Page N1.1 . 18 June 2003                     
ArchitectureWeek - News Department
NEWS   |   DESIGN   |   BUILDING   |   DESIGN TOOLS   |   ENVIRONMENT   |   CULTURE
< Prev Page Next Page >
 
NEWS
 
  •  
  • Lightfair 2003
     
  •  
  • Remembering Geoffrey Bawa, 1919-2003
     
  •  
  • Solutia Glass Awards 2003
     
  •  
  • AIA Convenes in San Diego

      [an error occurred while processing this directive]
    AND MORE
      Current Contents
      Blog Center
      Download Center
      New Products
      Products Guide
      Classic Home
      Architecture Forum
      Architects Directory
      Topics Library
      Complete Archive
      Web Directory
      About ArchWeek
      Search
      Subscribe & Contribute
      Free Newsletters
       

     
    QUIZ

    [an error occurred while processing this directive]

    Lightfair 2003

    by Brian Libby

    Le Corbusier said that architecture's forms are revealed in light. Seeking to hone their skills in the art and science of how electric and natural light are projected, splashed, and cast onto and into buildings, thousands of architects, engineers, and lighting designers attended the 14th annual Lightfair International trade show and conference in New York in May 2003.

    There are many ways in which light influences how we perceive and use space: neurobiological, environmental, and psychological. At one of Lightfair's many educational sessions, Parsons School of Design professors Mark Sussman and Linnaea Tillett explained this in their presentaion, "Light, Perception and Culture."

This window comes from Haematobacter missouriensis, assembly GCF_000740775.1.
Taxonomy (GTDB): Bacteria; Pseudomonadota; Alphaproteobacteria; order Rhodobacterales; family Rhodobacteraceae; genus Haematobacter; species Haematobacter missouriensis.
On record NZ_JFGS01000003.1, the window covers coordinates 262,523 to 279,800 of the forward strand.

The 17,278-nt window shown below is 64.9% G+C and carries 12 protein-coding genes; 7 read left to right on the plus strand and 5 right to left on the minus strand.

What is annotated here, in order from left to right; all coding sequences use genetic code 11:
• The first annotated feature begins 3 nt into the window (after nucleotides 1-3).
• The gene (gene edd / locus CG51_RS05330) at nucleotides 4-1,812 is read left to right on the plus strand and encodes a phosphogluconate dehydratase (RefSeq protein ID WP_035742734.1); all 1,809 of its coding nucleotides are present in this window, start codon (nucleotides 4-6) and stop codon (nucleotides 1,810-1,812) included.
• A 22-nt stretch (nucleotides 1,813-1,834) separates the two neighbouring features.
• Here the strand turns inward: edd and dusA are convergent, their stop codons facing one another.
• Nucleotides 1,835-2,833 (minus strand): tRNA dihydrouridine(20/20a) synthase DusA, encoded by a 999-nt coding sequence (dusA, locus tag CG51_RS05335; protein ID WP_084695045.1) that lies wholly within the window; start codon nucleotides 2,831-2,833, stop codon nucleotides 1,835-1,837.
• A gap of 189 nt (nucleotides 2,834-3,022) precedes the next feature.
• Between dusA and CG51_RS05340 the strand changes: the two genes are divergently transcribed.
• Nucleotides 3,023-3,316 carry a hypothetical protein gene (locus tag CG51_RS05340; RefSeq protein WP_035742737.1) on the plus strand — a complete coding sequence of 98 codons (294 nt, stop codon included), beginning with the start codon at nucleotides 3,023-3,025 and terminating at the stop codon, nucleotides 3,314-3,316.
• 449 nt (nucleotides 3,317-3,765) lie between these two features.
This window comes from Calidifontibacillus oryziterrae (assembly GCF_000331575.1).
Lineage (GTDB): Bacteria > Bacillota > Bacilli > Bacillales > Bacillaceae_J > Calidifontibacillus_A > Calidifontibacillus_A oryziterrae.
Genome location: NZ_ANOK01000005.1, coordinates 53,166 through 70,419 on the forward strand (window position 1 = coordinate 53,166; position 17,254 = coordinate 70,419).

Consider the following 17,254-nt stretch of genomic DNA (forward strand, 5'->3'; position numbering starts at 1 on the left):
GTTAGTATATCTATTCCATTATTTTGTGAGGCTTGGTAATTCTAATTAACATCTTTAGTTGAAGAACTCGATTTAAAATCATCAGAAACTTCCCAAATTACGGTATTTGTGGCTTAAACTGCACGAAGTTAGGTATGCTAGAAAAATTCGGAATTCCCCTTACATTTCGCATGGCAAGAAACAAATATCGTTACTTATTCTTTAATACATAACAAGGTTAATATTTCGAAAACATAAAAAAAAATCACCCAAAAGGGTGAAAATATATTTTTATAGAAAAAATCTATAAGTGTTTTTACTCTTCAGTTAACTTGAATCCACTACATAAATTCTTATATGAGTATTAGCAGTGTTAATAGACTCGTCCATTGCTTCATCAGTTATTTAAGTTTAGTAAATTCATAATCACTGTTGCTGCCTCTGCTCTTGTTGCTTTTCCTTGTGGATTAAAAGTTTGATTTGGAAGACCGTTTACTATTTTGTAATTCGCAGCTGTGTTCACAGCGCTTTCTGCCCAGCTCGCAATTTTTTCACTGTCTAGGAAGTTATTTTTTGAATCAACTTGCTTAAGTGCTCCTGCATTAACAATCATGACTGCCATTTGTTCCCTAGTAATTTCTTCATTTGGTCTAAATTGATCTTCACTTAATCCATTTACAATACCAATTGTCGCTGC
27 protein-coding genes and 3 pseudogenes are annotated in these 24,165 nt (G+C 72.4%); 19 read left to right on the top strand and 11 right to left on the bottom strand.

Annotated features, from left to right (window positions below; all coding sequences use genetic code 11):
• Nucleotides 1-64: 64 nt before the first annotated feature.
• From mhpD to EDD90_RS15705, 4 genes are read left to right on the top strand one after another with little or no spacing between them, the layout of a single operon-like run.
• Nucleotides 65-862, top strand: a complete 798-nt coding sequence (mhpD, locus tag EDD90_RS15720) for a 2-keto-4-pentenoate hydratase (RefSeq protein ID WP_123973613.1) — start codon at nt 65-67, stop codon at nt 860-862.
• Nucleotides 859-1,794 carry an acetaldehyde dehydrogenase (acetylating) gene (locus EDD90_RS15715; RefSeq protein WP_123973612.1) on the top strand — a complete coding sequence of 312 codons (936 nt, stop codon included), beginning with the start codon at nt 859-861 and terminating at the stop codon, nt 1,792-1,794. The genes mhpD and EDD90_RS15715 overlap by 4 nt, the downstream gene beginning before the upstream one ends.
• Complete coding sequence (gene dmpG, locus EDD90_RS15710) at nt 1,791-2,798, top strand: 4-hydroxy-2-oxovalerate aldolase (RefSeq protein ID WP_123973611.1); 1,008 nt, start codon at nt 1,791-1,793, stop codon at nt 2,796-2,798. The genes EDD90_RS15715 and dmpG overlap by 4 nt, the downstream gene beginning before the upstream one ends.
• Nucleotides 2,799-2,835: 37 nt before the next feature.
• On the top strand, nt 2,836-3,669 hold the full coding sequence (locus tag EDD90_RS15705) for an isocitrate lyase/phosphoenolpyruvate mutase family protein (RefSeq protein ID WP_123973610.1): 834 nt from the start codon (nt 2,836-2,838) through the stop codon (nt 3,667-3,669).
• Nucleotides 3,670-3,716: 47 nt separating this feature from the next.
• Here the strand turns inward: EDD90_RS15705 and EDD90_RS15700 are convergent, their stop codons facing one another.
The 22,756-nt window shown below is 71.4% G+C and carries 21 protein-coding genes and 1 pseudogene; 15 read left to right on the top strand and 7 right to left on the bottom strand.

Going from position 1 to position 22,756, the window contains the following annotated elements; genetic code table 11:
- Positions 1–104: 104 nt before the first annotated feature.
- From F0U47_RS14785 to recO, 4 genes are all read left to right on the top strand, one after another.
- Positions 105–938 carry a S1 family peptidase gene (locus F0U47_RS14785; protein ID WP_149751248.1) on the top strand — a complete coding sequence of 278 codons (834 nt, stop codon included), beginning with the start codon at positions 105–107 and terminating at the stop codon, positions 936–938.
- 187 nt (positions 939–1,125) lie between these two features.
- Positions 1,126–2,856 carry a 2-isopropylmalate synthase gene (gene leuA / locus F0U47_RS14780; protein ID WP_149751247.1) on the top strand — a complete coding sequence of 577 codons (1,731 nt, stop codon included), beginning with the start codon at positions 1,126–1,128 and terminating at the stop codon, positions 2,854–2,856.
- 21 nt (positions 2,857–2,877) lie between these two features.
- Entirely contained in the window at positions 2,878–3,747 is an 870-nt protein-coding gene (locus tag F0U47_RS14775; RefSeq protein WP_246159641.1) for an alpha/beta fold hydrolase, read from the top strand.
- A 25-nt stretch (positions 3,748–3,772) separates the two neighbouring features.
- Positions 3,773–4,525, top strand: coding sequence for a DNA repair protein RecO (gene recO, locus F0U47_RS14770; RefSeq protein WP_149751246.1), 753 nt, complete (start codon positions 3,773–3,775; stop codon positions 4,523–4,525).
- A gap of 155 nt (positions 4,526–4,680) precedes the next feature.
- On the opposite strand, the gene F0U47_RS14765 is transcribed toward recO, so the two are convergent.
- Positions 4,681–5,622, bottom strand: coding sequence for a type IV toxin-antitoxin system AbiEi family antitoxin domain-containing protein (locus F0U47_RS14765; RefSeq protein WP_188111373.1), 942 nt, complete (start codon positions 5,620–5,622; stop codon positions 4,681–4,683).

Sussman said: "Our point of view is it's very hard to isolate lighting as a design element. We want to give [students] and working professionals the sense that you have to consider all of the senses when you think about light, and you have to think of all the surfaces in a space. You have to think of all of the human factors, whether it's a park or a street or a building."

    In teaching lighting design, Sussman and Tillett note that the effect of light on people goes beyond vision. For instance, our skin is affected by daylight, which influences circadian rhythms, also known as the biological clock. This in turn affects how the body relates to the experiences of time and space. Sussman said: "This seems fairly obvious from the point of view of architecture, but we find that in lighting, it's not typical in the training."   >>>

    Discuss this article in the Architecture Forum...

    Continue...

    ArchWeek Image

    The Forth Bridge at the Firth of Forth near Edinburgh, Scotland received the Paul Waterbury Award for Excellence in Outdoor Lighting Design from the Illumination Engineering Society of North America.
    Photo: Douglas A. Salin

    ArchWeek Image

    An Award of Excellence from the International Association of Lighting Designers went to the Chung-Tai Chan temple in Taiwan.
    Photo: Wei-Ming Yuan

     

    Click on thumbnail images
    to view full-size pictures.

     
    < Prev Page Next Page > Send this to a friend       Subscribe       Contribute       Media Kit       Privacy       Comments
    AW   |   GREAT BUILDINGS   |   DISCUSSION   |   SCRAPBOOK   |   BOOKS   |   FREE 3D   |   SEARCH
      ArchitectureWeek.com © 2003 Artifice, Inc. - All Rights Reserved